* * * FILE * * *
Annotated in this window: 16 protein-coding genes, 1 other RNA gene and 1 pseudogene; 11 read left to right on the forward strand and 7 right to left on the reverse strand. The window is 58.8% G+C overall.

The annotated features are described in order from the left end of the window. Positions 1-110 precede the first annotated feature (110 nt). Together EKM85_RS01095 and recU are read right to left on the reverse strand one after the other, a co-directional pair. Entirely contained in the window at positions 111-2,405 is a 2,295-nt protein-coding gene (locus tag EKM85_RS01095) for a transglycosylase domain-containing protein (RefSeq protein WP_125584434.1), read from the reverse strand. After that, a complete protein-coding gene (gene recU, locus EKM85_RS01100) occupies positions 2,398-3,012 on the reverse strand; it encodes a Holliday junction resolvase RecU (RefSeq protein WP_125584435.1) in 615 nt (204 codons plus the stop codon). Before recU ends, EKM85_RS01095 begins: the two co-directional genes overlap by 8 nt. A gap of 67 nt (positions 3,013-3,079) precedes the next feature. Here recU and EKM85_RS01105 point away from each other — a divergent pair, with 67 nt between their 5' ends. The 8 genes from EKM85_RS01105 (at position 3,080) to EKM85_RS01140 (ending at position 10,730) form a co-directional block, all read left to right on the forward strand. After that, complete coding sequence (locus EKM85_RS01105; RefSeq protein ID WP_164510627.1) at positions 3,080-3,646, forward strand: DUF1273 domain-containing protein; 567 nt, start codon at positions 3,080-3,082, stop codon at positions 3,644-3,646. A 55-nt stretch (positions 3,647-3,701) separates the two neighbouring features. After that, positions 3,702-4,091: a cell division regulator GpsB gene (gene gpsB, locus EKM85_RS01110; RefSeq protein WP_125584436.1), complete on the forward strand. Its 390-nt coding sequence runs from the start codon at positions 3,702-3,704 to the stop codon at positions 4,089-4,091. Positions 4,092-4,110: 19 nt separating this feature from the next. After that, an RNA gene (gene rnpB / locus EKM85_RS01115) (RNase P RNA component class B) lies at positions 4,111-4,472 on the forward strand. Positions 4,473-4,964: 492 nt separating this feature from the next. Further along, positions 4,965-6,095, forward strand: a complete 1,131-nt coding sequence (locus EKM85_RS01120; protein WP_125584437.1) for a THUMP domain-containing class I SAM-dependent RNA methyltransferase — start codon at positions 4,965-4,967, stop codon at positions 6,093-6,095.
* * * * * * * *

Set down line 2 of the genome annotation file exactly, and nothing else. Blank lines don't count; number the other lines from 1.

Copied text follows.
The annotated features are described in order from the left end of the window. Positions 1-110 precede the first annotated feature (110 nt). Together EKM85_RS01095 and recU are read right to left on the reverse strand one after the other, a co-directional pair. Entirely contained in the window at positions 111-2,405 is a 2,295-nt protein-coding gene (locus tag EKM85_RS01095) for a transglycosylase domain-containing protein (RefSeq protein WP_125584434.1), read from the reverse strand. After that, a complete protein-coding gene (gene recU, locus EKM85_RS01100) occupies positions 2,398-3,012 on the reverse strand; it encodes a Holliday junction resolvase RecU (RefSeq protein WP_125584435.1) in 615 nt (204 codons plus the stop codon). Before recU ends, EKM85_RS01095 begins: the two co-directional genes overlap by 8 nt. A gap of 67 nt (positions 3,013-3,079) precedes the next feature. Here recU and EKM85_RS01105 point away from each other — a divergent pair, with 67 nt between their 5' ends. The 8 genes from EKM85_RS01105 (at position 3,080) to EKM85_RS01140 (ending at position 10,730) form a co-directional block, all read left to right on the forward strand. After that, complete coding sequence (locus EKM85_RS01105; RefSeq protein ID WP_164510627.1) at positions 3,080-3,646, forward strand: DUF1273 domain-containing protein; 567 nt, start codon at positions 3,080-3,082, stop codon at positions 3,644-3,646. A 55-nt stretch (positions 3,647-3,701) separates the two neighbouring features. After that, positions 3,702-4,091: a cell division regulator GpsB gene (gene gpsB, locus EKM85_RS01110; RefSeq protein WP_125584436.1), complete on the forward strand. Its 390-nt coding sequence runs from the start codon at positions 3,702-3,704 to the stop codon at positions 4,089-4,091. Positions 4,092-4,110: 19 nt separating this feature from the next. After that, an RNA gene (gene rnpB / locus EKM85_RS01115) (RNase P RNA component class B) lies at positions 4,111-4,472 on the forward strand. Positions 4,473-4,964: 492 nt separating this feature from the next. Further along, positions 4,965-6,095, forward strand: a complete 1,131-nt coding sequence (locus EKM85_RS01120; protein WP_125584437.1) for a THUMP domain-containing class I SAM-dependent RNA methyltransferase — start codon at positions 4,965-4,967, stop codon at positions 6,093-6,095.